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System Builder Marathon, May '09: $1,300 Enthusiast PC

Overclocking

Overclocking the $1,300 Micro-ATX system was a lesson in thermal management. Given the less-than-ideal case airflow that we described above, we’re starting with high graphics card temperatures out of the gate. In any case, we began by overclocking the CPU.

The good news is that our Core i7-920 CPU and our DFI X58-T3H6 motherboard were more than happy to go ever higher. With a small voltage bump and a base clock increase to 200 MHz from the stock 133 MHz, the system booted fine at 4 GHz.

A quick Prime95 run shut the system down quickly. I say shut the system down because it didn’t lock up or crash. It simply shut down softly. The screen even pleasantly faded out, leading us to conclude it was shutting itself down due to thermal protection.

Playing out the same exercise while running Real Temp to monitor temperatures verified our hypothesis. Once Prime95 was launched, the CPU core temperature went to 100 degrees Celsius almost immediately. While idle temperatures were an acceptable 45 degrees Celsius, putting the machine under load would send them skyrocketing.

From here on in, it was a battle to see if we could keep the temperatures and voltages down low enough while seeing how high we could push the clock speed.

Everything went pretty smoothly, although the DFI LANParty Jr. X58-T3H6 demonstrated an interesting quirk: the CPU voltage as reported by CPU-Z was higher under load than the voltages set within the motherboard’s BIOS. For instance, when voltage was set to 1.21 V in the BIOS, CPU-Z reported a voltage of 1.26 V. Under load, it jumped to almost 1.3 V. One tenth of a volt might not sound like much, but it makes a huge difference to the CPU and was enough to create a lot more heat than we wanted. Fellow SBM writer Thomas Soderstrom also experienced the issue with the X58-T3H6, so it’s probably not a problem limited to this particular sample.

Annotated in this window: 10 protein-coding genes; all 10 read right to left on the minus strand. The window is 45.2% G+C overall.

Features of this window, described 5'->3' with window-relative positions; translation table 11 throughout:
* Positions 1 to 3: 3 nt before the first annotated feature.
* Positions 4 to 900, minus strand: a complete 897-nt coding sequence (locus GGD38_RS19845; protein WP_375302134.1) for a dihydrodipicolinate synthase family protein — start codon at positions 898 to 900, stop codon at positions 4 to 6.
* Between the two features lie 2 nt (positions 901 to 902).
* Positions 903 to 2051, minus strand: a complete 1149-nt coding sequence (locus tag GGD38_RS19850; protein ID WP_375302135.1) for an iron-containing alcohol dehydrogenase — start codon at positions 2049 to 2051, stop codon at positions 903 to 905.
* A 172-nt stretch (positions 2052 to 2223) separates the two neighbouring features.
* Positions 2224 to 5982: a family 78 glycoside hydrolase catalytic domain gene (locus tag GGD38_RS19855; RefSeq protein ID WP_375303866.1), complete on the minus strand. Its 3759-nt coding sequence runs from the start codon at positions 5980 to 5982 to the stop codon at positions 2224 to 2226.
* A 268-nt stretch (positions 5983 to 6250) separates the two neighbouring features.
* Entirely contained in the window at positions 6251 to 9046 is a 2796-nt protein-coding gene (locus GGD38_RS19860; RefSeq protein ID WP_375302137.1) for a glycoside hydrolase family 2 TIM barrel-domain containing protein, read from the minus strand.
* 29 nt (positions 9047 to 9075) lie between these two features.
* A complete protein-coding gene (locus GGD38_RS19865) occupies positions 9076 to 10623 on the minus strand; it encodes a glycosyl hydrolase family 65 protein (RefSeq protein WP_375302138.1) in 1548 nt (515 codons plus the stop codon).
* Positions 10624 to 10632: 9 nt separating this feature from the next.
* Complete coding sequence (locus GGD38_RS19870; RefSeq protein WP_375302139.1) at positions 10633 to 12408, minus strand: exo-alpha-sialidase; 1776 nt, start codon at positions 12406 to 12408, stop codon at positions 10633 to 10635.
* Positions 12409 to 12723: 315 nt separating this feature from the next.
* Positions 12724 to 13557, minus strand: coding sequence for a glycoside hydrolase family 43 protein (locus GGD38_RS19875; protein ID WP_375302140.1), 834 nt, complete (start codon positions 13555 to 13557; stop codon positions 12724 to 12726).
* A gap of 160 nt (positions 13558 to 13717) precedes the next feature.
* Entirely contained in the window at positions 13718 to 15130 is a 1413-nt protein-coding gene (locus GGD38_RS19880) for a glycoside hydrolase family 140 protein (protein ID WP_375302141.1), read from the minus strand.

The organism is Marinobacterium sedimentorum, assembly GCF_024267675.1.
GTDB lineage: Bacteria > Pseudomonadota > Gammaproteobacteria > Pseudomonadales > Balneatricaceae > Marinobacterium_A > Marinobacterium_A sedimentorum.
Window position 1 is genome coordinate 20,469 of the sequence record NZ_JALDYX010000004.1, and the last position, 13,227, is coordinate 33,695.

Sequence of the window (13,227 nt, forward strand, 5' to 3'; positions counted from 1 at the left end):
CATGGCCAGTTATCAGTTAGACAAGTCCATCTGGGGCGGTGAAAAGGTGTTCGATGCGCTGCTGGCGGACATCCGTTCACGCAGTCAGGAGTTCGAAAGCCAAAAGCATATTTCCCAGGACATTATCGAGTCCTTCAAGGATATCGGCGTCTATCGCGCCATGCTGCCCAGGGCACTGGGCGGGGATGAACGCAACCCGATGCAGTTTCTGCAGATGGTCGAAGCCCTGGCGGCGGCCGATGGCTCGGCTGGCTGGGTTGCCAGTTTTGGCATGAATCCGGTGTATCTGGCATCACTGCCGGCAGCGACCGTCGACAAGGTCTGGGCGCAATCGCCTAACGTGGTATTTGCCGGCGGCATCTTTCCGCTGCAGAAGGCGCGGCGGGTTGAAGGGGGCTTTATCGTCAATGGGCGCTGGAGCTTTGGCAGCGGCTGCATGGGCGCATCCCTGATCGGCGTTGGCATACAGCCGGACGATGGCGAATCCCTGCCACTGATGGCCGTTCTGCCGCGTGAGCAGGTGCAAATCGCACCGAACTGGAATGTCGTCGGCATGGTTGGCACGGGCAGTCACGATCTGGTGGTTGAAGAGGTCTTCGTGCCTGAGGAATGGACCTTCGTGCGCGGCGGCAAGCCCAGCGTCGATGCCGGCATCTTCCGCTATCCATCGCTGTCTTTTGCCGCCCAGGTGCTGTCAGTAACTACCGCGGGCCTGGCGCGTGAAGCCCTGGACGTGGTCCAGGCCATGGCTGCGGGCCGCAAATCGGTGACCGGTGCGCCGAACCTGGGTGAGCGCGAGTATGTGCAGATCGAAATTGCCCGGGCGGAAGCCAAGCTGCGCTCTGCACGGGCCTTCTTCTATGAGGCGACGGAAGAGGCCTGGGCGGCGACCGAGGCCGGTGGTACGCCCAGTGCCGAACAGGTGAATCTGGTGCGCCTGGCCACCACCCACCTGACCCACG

Adjusting for the BIOS anomaly, we found the system was completely stable at 3.5 GHz at a low 1.264 V on the core as reported by CPU-Z, running Prime95 overnight with no hiccups. Unfortunately, the CPU temperatures were in the high 90 degree Celsius range. While real-world apps won’t stress the CPU as much as a Prime95 run will, we wanted a bit more margin of error.

In the end, we settled for 3.44 GHz with a 173 MHz base clock and the CPU voltage set to 1.2125 V (1.264 V on the CPU under load as reported by CPU-Z), which bought long-term Prime95 run CPU temperatures down to a more acceptable low 90 degree Celsius range.

Here are the Genie BIOS settings we used for the DFI Lanparty Jr. X58-T3H6:

  • PPM Disabled;
  • Turbo mode disabled;
  • QPI frequency set to 4.8 GT/s (BCLK*18*2);
  • CPU base clock set to 172 MHz;
  • DRAM frequency set to BCLK*08 (1,376 MHz);
  • Uncore frequency set to BCLK*18 (3,096 MHz).

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In the CPU-settings sub-menu, CPU thermal management, EIST, CxE, and virtualization were disabled:

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In the voltage-settings sub-menu, CPU VID control was switched from AUTO to 1.2125 V and the OCP setting was increased to 180 A.